During an era that forbade women to wear pants, Anne Brigman took off all her clothes for the sake of art. And the real catch: there were no men in sight. Anne photographed herself, her sister, and friends using California’s Sierra Nevada Mountains to backdrop a liberated woman decades ahead of her time.
Anne was born in 1869 in Honolulu, Hawaii to English missionary parents. Her childhood was one of freedom, to the extent that she fondly remembered herself as being a “young savage” during those days. Growing up amid mango trees, guava, papaya, and bougainvillea, Anne knew nothing of the restraining hold that American society had on most women of the early twentieth century.
At the age of 16, Anne moved with her family to Los Gatos, California. By 25 she married a sea captain named Martin Brigman and traveled with him to such foreign shores as China, the Pacific islands, and Australia. When she settled in Oakland, California, Brigman kept company with writers and artists like Jack London, Charles Keeler, and William Keith. However, much more attention has been focused on her friendship with the man who piloted Anne’s career: Alfred Stieglitz.
I would love to tell the story of how Anne first picked up a camera: what she first photographed, from whom she borrowed the equipment, and how she fell in love with the art of taking pictures. But these details can only be invented in our imaginations. What we do know is that Anne began as a painter, but by 1901 the camera served as her primary mode of expression.
Anne was an adventurous woman who found refuge in the solitary Sierra Nevada Mountains. Carrying her heavy camera equipment into this remote natural landscape, Anne would set the stage for her photographs.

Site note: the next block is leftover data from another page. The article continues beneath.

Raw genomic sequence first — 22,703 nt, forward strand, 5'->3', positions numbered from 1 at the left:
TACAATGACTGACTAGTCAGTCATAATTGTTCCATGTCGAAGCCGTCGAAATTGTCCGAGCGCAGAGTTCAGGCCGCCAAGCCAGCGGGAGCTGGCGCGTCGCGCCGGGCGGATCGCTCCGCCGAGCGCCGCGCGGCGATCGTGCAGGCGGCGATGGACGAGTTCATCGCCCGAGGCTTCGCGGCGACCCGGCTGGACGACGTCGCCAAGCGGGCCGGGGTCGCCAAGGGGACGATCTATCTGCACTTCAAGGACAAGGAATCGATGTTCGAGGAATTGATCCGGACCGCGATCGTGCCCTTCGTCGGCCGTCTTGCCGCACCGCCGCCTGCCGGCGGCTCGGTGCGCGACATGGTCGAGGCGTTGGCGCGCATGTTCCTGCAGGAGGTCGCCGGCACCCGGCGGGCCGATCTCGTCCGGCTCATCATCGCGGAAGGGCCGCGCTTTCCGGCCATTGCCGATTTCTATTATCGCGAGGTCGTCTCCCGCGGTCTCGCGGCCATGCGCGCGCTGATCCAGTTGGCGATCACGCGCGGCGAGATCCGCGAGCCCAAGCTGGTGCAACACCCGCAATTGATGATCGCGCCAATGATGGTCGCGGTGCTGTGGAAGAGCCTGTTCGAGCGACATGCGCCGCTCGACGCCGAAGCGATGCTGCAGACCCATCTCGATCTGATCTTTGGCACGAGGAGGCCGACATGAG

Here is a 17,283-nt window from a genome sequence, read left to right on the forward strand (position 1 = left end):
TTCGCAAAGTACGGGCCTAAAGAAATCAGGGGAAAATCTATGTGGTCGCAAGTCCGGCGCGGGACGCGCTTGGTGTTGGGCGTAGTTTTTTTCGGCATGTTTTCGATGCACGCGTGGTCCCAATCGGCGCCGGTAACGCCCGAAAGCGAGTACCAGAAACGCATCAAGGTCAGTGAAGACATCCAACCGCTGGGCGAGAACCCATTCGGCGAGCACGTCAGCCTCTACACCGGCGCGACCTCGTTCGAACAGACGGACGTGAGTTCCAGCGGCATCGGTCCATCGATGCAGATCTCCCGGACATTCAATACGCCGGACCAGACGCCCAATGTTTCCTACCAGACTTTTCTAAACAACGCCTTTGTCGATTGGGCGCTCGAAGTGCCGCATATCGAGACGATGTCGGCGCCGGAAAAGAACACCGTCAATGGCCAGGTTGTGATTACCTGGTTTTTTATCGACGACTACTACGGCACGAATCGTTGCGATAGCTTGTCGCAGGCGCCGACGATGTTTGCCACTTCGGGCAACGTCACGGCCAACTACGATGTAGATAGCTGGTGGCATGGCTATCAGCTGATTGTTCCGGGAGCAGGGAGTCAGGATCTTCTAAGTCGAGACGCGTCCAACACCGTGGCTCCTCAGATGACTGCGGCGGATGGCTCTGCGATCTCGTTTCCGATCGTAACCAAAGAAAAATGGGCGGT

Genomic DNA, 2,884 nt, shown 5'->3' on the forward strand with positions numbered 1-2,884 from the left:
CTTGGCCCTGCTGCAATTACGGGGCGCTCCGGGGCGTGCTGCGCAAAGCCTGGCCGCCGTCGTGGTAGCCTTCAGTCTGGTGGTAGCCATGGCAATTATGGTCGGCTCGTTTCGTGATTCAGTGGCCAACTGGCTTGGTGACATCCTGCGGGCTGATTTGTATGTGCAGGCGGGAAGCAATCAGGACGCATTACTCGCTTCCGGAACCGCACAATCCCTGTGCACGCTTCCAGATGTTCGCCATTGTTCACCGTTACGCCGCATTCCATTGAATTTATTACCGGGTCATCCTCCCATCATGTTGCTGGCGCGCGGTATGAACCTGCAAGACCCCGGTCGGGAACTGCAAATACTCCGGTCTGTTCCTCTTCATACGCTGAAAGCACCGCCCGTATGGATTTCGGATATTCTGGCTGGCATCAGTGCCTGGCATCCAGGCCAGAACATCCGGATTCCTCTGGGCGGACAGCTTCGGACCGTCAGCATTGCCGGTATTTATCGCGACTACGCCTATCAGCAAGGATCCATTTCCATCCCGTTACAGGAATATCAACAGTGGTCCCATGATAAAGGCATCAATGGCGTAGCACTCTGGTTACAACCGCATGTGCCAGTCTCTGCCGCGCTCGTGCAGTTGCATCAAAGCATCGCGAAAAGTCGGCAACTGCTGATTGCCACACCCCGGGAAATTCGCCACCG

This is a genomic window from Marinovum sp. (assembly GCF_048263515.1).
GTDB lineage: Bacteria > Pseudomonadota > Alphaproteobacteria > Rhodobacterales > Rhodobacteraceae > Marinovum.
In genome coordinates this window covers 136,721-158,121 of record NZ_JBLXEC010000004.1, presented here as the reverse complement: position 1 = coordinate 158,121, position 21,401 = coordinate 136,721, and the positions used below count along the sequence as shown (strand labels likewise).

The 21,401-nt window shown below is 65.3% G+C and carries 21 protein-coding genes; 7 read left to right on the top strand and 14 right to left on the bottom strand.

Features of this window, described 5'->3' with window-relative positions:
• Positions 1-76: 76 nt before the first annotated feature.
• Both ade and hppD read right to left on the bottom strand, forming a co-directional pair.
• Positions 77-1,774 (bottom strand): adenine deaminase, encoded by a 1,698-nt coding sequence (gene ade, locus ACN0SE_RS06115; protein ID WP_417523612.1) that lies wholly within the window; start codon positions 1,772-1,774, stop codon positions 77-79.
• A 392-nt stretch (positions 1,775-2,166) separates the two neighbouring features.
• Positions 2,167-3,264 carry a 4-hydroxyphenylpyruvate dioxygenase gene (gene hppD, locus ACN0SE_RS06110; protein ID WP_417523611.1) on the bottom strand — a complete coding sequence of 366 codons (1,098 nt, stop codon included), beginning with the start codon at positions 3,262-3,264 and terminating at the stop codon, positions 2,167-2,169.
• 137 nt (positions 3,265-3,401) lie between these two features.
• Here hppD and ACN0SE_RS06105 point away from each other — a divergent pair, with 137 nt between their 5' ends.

During one milestone trip that Brigman made with her friends in 1906, she had an epiphany. In an instant, Anne saw the form of a woman emerging from the mountain surface. She recalled,
“One day during the gathering of a thunder storm, when the air was hot and still and a strange yellow light was over everything, something happened almost too deep for me to be able to relate. New dimensions revealed themselves in the visualization of the human form as part of tree and rock rhythms and I turned full force to the medium at hand and the beloved Thing gave to me a power and abandon that I could not have had otherwise.”
By posing herself and her friends in the nude, Anne harnessed the raw wilderness and feminine spirit together in one image. This woman unleashed herself to become part of the juniper, pine, or boulder on which she reclined. She let herself melt into a landscape scarred by the violence of nature. She allowed herself to be free.
Although she worked in an isolated setting, Brigman’s photographs caught the attention of prominent artists in California and New York. Seventy-five years after the first photograph was ever taken, photography still struggled to be recognized as fine art; yet one man was on the brink of changing this. Anne reached out to that photographer, and he reached back.
Alfred Stieglitz published the journal, Camera Works, and owned an art gallery called 291. When Anne first showed Stieglitz her photography, he immediately took her under his wing and proceeded to exhibit her work from 1904 to 1910. He published her work three times in Camera Works during 1909, 1912, and 1913 among other pictorialist photographers. Thus Anne’s entrance into the man’s world of photography was sealed, and she became one of the only West Coast members to join Stieglitz’ guarded collective, the Photo-Secession.